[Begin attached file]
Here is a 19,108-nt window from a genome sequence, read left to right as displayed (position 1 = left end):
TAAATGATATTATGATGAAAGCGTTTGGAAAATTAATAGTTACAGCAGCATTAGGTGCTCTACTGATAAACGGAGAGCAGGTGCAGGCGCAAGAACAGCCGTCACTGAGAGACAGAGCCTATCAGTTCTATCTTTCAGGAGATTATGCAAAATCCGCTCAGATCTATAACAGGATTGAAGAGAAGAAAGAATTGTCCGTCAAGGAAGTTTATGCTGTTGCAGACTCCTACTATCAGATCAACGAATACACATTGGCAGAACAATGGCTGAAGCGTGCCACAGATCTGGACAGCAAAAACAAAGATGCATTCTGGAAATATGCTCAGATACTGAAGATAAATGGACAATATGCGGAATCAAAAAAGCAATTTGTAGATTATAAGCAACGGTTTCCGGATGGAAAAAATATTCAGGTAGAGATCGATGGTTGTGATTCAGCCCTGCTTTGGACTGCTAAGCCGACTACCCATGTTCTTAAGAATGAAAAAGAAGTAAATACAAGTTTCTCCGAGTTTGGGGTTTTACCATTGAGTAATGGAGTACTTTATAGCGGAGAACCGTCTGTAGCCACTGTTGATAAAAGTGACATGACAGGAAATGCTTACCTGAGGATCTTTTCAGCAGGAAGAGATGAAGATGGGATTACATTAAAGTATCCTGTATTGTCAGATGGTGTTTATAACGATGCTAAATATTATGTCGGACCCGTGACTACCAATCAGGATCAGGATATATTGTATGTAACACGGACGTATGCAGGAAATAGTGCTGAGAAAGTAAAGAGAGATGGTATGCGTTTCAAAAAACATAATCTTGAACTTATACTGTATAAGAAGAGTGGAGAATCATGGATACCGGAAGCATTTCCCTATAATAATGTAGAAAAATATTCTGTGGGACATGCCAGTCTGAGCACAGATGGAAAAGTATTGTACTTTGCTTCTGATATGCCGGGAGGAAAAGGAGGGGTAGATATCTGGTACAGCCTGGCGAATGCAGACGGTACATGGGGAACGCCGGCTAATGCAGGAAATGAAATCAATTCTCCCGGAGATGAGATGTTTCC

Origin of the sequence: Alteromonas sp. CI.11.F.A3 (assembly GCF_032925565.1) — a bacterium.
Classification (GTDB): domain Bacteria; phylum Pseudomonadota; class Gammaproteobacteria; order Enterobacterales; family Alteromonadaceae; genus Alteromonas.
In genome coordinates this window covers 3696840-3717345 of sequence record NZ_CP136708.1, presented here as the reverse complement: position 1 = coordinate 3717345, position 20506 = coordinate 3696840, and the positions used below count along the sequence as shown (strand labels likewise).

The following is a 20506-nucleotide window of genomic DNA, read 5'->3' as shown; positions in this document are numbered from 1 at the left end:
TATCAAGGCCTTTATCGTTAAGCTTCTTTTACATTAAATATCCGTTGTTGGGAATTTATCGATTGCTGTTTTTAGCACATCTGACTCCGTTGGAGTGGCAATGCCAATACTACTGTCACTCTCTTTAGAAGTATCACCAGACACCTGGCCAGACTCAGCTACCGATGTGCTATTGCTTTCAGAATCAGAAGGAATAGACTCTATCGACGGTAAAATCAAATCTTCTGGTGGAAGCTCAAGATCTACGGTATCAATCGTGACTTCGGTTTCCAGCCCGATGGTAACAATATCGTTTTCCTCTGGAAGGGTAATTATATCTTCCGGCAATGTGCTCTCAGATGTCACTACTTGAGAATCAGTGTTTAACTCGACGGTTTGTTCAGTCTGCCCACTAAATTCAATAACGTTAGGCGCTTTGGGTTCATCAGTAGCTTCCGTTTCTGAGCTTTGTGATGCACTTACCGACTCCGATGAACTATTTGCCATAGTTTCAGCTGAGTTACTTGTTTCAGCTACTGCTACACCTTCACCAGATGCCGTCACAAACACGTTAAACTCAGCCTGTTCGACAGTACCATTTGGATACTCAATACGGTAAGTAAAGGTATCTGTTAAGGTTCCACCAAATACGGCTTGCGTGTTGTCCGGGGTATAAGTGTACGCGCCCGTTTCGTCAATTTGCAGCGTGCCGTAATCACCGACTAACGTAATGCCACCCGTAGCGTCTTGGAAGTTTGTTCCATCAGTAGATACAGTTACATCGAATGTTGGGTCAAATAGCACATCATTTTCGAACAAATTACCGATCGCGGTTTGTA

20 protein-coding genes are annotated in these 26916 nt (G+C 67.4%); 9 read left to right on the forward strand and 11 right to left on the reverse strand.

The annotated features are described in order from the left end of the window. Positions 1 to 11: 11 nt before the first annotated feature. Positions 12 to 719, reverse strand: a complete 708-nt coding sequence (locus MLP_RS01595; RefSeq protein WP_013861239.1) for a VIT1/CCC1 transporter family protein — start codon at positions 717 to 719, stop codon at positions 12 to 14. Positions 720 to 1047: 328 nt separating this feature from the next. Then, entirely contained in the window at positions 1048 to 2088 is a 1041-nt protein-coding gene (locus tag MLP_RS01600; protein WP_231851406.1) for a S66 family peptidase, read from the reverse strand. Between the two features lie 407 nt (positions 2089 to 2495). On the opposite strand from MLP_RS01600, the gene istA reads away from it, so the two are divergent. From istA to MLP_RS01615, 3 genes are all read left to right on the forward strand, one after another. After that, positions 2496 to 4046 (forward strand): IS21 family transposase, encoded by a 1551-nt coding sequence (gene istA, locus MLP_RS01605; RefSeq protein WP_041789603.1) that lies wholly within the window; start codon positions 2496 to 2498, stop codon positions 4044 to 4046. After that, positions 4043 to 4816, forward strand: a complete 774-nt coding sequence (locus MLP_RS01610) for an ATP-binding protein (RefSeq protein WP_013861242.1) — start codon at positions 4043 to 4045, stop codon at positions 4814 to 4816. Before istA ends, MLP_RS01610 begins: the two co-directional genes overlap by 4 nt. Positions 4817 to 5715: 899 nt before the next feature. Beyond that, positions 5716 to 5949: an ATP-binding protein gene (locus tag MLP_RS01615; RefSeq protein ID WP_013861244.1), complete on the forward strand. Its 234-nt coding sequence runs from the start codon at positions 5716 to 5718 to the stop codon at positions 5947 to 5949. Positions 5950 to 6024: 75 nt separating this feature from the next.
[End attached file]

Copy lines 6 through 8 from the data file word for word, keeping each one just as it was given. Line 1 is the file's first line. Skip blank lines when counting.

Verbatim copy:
The following is a 20506-nucleotide window of genomic DNA, read 5'->3' as shown; positions in this document are numbered from 1 at the left end:
TATCAAGGCCTTTATCGTTAAGCTTCTTTTACATTAAATATCCGTTGTTGGGAATTTATCGATTGCTGTTTTTAGCACATCTGACTCCGTTGGAGTGGCAATGCCAATACTACTGTCACTCTCTTTAGAAGTATCACCAGACACCTGGCCAGACTCAGCTACCGATGTGCTATTGCTTTCAGAATCAGAAGGAATAGACTCTATCGACGGTAAAATCAAATCTTCTGGTGGAAGCTCAAGATCTACGGTATCAATCGTGACTTCGGTTTCCAGCCCGATGGTAACAATATCGTTTTCCTCTGGAAGGGTAATTATATCTTCCGGCAATGTGCTCTCAGATGTCACTACTTGAGAATCAGTGTTTAACTCGACGGTTTGTTCAGTCTGCCCACTAAATTCAATAACGTTAGGCGCTTTGGGTTCATCAGTAGCTTCCGTTTCTGAGCTTTGTGATGCACTTACCGACTCCGATGAACTATTTGCCATAGTTTCAGCTGAGTTACTTGTTTCAGCTACTGCTACACCTTCACCAGATGCCGTCACAAACACGTTAAACTCAGCCTGTTCGACAGTACCATTTGGATACTCAATACGGTAAGTAAAGGTATCTGTTAAGGTTCCACCAAATACGGCTTGCGTGTTGTCCGGGGTATAAGTGTACGCGCCCGTTTCGTCAATTTGCAGCGTGCCGTAATCACCGACTAACGTAATGCCACCCGTAGCGTCTTGGAAGTTTGTTCCATCAGTAGATACAGTTACATCGAATGTTGGGTCAAATAGCACATCATTTTCGAACAAATTACCGATCGCGGTTTGTA

20 protein-coding genes are annotated in these 26916 nt (G+C 67.4%); 9 read left to right on the forward strand and 11 right to left on the reverse strand.